An Inventory of the Historical Monuments in Herefordshire, Volume 2, East. Originally published by His Majesty's Stationery Office, London, 1932.
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67 ROSS (C.f.)
(O.S. 6 in. LI, N.E.)
Ross is a small town on the left bank of the Wye, 11 m. S.S.E. of Hereford. The church, Market House and Nos. 34–36 High Street (Man of Ross's House) are the principal monuments.
(1). Parish Church of St. Mary stands on the S. side of the town. The walls generally are of local sandstone rubble and ashlar with dressings of the same material; the roofs are covered with slates. The presence of calcareous tufa in the walls may indicate the re-use of 12th-century material. The whole church, consisting of Chancel, Nave, North and South Aisles, was re-built in the last quarter of the 13th century; it was dedicated in 1316. The South Porch and West Tower were added early in the 14th century and the North Porch rather later; in the second half of the century the chancel was extended some 12 or 15 ft. towards the E. The Markye Chapel was added c. 1510. In 1721 the greater part of the spire was re-built with the old materials and the pinnacles added to the tower; in 1743 the nave-arcades were heightened and re-built with the old material. The church was restored in 1878 and subsequently. The Organ Chamber is modern.
The church is of no great architectural interest, but among the fittings the 16th and 17th-century monuments and the 15th-century glass are noteworthy.
Architectural Description—The Chancel (51½ ft. by 20 ft.) has an E. window all modern except the 15th-century splays and rear-arch. In the N. wall are three three-light windows, all modern, except for parts of the 14th-century jambs and splays; the late 13th-century doorway has moulded jambs, two-centred arch and defaced label; at the W. end of the wall is the square-headed upper doorway of the rood-loft staircase. In the S. wall are two windows, uniform with those in the N. wall; farther W. is a modern archway. The late 13th-century chancel arch is two-centred and of two orders moulded on the W. face and chamfered on the E. face; the semi-octagonal responds have moulded capitals and a base on the S. side only; the N. respond has been partly removed for the modern doorway to the rood-loft staircase, which projects as a turret in the angle of the chancel and N. aisle; above the chancel-arch are three modern windows.
The Organ Chamber is modern, but re-set in the S. wall is a window uniform with the side windows in the chancel.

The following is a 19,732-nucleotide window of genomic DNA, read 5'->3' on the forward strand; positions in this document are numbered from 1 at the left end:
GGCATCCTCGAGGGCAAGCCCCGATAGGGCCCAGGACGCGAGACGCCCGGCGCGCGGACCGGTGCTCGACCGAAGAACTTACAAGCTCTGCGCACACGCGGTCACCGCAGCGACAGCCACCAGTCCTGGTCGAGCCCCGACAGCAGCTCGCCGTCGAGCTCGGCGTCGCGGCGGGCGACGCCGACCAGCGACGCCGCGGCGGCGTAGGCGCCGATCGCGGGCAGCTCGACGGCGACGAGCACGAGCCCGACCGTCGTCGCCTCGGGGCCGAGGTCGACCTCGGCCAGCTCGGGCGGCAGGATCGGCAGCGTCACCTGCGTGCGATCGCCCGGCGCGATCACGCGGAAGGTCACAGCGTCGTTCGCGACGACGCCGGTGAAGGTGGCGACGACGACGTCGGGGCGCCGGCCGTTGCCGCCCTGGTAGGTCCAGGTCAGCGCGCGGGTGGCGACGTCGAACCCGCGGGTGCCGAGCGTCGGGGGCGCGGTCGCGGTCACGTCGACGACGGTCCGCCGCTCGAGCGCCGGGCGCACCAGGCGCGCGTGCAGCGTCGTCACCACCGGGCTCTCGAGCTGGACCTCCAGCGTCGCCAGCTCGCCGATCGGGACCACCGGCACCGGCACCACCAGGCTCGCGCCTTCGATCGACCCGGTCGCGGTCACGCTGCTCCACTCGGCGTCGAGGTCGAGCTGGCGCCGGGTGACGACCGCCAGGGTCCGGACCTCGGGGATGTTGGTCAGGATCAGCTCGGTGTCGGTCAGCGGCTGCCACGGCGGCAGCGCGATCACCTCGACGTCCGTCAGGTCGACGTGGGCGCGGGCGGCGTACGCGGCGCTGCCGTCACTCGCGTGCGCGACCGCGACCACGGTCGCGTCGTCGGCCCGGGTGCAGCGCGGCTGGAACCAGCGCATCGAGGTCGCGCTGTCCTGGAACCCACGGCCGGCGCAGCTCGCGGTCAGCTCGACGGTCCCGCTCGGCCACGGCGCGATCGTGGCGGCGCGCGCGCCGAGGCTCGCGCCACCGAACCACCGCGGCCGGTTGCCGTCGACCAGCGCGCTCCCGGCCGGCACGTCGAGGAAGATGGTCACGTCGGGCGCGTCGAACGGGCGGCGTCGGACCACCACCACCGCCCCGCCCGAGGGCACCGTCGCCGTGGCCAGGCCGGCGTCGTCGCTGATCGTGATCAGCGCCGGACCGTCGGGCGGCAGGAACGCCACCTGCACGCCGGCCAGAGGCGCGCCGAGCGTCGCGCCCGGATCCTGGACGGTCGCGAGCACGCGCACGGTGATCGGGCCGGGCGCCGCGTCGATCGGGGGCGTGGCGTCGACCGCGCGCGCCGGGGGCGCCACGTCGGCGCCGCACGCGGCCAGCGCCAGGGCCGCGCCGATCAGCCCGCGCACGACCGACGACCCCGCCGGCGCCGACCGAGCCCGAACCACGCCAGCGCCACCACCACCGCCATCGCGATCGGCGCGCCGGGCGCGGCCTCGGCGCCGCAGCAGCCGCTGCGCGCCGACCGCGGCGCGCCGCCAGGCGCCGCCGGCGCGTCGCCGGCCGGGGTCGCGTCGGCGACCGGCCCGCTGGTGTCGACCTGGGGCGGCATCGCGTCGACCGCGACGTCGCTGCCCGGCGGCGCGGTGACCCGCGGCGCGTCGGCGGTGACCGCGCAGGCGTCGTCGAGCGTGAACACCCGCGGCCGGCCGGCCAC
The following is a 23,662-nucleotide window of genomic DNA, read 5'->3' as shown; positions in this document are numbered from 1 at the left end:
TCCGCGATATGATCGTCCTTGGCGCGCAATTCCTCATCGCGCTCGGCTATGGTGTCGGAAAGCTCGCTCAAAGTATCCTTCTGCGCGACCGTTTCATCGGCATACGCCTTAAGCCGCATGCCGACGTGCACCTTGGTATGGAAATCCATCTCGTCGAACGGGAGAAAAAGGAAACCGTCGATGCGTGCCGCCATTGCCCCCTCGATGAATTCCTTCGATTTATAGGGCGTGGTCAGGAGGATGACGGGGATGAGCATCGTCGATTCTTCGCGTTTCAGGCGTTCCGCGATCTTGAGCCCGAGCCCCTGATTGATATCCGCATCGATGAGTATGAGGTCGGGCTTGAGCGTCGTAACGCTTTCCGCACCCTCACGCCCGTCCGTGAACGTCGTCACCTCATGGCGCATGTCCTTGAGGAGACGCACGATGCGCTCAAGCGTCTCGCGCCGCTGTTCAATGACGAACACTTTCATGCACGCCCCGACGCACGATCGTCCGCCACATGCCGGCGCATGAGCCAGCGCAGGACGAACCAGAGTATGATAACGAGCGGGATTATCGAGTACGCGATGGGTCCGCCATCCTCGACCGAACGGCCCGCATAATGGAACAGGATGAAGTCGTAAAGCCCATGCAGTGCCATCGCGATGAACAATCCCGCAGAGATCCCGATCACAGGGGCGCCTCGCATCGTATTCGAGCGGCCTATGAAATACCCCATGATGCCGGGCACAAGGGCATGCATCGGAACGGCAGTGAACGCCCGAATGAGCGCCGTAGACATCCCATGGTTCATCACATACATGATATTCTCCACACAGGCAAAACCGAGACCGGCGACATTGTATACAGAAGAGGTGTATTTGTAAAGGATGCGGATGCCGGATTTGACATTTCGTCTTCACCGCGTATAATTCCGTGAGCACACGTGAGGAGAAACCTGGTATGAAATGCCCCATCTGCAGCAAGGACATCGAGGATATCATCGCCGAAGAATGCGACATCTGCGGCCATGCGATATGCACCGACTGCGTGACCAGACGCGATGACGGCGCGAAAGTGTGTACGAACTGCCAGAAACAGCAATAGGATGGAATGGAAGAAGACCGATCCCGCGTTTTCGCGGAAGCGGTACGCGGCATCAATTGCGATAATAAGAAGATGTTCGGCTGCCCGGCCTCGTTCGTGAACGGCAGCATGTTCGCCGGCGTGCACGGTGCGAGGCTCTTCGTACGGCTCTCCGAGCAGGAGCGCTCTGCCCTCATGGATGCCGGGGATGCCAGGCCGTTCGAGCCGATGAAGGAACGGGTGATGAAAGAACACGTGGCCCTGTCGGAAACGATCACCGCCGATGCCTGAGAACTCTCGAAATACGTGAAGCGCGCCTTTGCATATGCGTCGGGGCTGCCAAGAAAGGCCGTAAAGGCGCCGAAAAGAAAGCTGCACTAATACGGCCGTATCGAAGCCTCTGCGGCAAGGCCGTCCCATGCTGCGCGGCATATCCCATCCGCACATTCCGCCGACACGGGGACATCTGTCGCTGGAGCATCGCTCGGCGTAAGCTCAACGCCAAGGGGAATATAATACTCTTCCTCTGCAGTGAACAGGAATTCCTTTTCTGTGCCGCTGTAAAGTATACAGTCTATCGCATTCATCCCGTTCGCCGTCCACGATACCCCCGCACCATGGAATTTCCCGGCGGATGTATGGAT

The Nave (69¼ ft. by 23 ft.) has 13th-century N. and S. arcades (Plate 10) of five bays raised and re-constructed with the old material in 1743; the arches are two-centred and of two chamfered orders; the cylindrical columns have 18th-century drums up to the moulded band-course above which they are of the 13th-century re-set; the moulded capitals and bases are mostly original; the N.E. respond has a 13th-century triple shafted corbel; the N.W. respond has the outer order of the arch carried down the wall and a partly restored corbel with a scalloped capital under the inner order; the S.E. respond has a made-up 18th-century corbel; below it is a squint to the chancel, now blocked; the corbel of the S.W. respond is modern. Beyond the W. end of both arcades is a 14th-century window of one trefoiled ogee light; below the N. window is a blocked doorway, probably of the 18th century.
The North Aisle (20¾ ft. wide) has an E. window, all modern except the late 13th-century splays, moulded rear-arch and internal label with head-stops; under the arcade is one jamb of a blocked doorway. In the N. wall are four much restored late 13th-century windows, each of two trefoiled lights with a quatrefoil in a two-centred head; the late 14th-century N. doorway has moulded jambs, two-centred arch and label. In the W. wall is a much restored late 13th-century window of three lights with a moulded internal label and head-stops.
The South Aisle (20½ ft. wide) has an early 14th-century E. window, with moulded jambs, rear-arch and labels, but with the tracery cut away. In the S. wall is an early 16th-century arcade of two bays, with two-centred arches of two chamfered orders; the octagonal column has a moulded capital and base and the responds have attached half-columns; the re-set mid 13th-century S. doorway has a two-centred head of two moulded orders with a moulded label; the inner order is continued down the jambs and the outer order rests on detached shafts with moulded capitals; farther W. is a window, all modern except the early 14th-century splays and moulded rear-arch; above the W. end of the arcade are remains of a destroyed window. Along the outer face of the wall runs a cornice of c. 1300 with ball-flower ornament. In the W. wall is a window, all modern except the 14th-century moulded jambs, rear-arch and internal label.